This is a very, very, very serious question most often posed by pitiful pundits who, by the way, happen to be selling B-12 supplements. The October issue of the European Review of Medicine and Pharmacological Science (2011 Oct;15(10):1176-81) found absolutely no correlation exists between vitamin B12 and quality of life in healthy young adults.
Researchers tested 359 healthy college students between the ages of 18 and 30 for their Vitamin B-12 blood levels and then tested each subject on two different medical scales, the Physical Summary (PCS) and the Mental Component Summary (MCS). Their quality of life (QOL) was then quantified on a test developed by Abbott Labs; the IMx system.
"We conclude that no correlation exists between B12 levels and QOL scores among young adult healthy populations."
The problem with B-12 assessments is that Vitamin B-12 is produced by bacterial action and is not stored in the blood where it is measured; B-12 is stored in the liver.
Furthermore, the test currently in use to detect so-called deficiencies is poorly designed.
In the March 2012 issue of the Annals of Clinical Biochemistry, researchers confirmed that the traditional test for B12 deficiency is flawed due to the poor sensitivity of the currently used methylmalonic acid assay. Instead, they determined that a new assay which relies upon holotranscobalamin should be adopted in clinical assessments. This conclusion was made after comparing both assays on blood samples from 360 human subjects.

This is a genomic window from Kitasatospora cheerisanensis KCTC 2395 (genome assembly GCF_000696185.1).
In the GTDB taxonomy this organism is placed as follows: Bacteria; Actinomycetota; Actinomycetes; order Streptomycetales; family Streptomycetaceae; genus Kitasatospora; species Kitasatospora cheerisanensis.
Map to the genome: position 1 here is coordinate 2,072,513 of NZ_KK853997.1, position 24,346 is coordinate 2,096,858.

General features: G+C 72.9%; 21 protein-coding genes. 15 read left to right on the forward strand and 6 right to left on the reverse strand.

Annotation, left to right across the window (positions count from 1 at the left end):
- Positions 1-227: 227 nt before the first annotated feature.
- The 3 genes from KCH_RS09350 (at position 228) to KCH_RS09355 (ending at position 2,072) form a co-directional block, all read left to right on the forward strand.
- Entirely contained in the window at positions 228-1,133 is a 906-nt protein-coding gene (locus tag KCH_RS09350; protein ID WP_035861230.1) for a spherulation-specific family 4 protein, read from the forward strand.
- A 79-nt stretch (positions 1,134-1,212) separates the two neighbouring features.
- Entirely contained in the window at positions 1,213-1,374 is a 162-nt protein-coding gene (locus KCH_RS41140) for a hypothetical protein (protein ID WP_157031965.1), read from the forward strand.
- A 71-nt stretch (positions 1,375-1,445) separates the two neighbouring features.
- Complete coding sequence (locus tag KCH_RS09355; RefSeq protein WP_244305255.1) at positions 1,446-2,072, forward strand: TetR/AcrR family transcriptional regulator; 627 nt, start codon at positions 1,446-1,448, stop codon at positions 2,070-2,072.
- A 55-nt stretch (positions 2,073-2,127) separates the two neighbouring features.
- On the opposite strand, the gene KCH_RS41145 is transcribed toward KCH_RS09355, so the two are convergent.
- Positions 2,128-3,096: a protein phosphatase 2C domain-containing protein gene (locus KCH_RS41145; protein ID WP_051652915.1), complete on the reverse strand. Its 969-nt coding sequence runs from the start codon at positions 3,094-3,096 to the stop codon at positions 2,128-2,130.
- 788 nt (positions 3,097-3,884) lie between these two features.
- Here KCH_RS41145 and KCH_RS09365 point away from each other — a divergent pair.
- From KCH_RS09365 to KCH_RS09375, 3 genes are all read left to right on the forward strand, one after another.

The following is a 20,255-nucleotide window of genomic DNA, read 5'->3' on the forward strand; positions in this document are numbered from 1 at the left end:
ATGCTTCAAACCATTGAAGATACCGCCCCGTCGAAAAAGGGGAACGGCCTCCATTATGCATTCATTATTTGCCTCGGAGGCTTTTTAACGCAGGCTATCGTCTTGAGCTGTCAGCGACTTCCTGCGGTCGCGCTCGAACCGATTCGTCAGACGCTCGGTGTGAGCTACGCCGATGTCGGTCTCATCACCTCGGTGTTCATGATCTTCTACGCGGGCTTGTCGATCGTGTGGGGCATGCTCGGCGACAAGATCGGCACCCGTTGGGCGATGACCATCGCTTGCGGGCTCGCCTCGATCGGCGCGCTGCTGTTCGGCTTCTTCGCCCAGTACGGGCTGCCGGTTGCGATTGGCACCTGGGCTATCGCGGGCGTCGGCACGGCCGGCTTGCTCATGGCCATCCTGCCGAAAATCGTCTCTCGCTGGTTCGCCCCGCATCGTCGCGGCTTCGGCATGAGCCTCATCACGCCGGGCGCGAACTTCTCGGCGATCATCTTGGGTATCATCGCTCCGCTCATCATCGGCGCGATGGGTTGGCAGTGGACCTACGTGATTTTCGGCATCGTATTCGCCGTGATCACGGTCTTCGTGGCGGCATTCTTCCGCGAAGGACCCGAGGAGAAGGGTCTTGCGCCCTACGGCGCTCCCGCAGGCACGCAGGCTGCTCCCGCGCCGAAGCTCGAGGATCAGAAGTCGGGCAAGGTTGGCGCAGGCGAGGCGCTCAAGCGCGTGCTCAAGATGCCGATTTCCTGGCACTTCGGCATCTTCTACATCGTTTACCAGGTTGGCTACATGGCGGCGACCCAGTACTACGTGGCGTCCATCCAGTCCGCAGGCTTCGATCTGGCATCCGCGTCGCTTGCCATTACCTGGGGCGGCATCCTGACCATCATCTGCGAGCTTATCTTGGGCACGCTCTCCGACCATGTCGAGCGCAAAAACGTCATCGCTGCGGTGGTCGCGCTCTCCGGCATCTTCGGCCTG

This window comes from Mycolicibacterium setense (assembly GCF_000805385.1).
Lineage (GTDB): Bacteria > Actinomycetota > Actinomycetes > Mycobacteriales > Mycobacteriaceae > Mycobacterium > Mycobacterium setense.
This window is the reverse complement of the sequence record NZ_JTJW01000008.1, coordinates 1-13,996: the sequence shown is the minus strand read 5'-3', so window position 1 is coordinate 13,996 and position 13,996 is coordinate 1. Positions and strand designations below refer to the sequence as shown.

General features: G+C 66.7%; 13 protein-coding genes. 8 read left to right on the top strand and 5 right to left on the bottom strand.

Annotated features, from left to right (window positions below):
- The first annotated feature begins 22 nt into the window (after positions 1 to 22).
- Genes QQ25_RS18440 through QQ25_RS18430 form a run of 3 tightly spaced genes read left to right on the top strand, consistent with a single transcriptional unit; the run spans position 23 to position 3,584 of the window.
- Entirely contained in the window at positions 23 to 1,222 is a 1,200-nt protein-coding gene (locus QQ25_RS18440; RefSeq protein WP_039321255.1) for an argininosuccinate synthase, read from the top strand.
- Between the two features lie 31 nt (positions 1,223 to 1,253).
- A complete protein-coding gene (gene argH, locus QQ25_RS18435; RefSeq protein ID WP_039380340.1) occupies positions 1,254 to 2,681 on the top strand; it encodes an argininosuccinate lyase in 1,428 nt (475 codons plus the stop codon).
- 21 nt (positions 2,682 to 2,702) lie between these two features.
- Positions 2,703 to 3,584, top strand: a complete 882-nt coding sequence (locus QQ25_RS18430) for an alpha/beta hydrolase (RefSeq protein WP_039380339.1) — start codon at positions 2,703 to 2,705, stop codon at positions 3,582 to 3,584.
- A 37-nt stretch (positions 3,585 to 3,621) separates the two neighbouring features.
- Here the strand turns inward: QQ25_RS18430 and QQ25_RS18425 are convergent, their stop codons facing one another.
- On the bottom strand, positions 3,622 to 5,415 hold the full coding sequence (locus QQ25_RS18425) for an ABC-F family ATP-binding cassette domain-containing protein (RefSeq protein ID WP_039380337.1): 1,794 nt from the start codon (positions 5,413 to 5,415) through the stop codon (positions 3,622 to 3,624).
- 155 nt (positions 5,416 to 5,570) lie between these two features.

Many vegetarian writers, doctors, and scientists believe that Vitamin B-12 supplements are critical to the health of vegans. I believe this to be pure nonsense. In 1996, Victor Herbert determined that Vitamin B-12 deficiency is rare among vegans, even though most do not take supplemental B-12. His landmark work was published in the American Journal of Clinical Nutrition, vol. 59, pp. 1213S-1222S. Herbert wrote:
"To a great extent, B-12 is recycled from liver bile in the digestive system...The enterohepatic circulation of vitamin B-12 is very important in vitamin B-12 economy and homeostasis...bodies reabsorb 3-5 mcg of bile vitamin B-12. Because of this, an efficient enterohepatic circulation keeps the adult vegan, who eats very little vitamin B-12, from developing B-12 deficiency disease..."
When the subject is B-12 deficiency, T. Colin Campbell, author of The China Study, makes these six points:
"Contrary to the most recent U.S. Dietary Guidelines, B12 can be found in plants."
"Organically grown plants contain higher levels of B12 than plants grown non-organically with chemical fertilizers."
"Plant roots are able to absorb certain vitamins produced by soil microorganisms, thus suggesting that plants grown in healthy soil, full of microflora and microfauna, are more nutritious."
"Vegans - and anyone else - should be able to obtain B12 by consuming organically grown produce."
"Evidence that plants obtain vitamins from the soil has been available for several decades."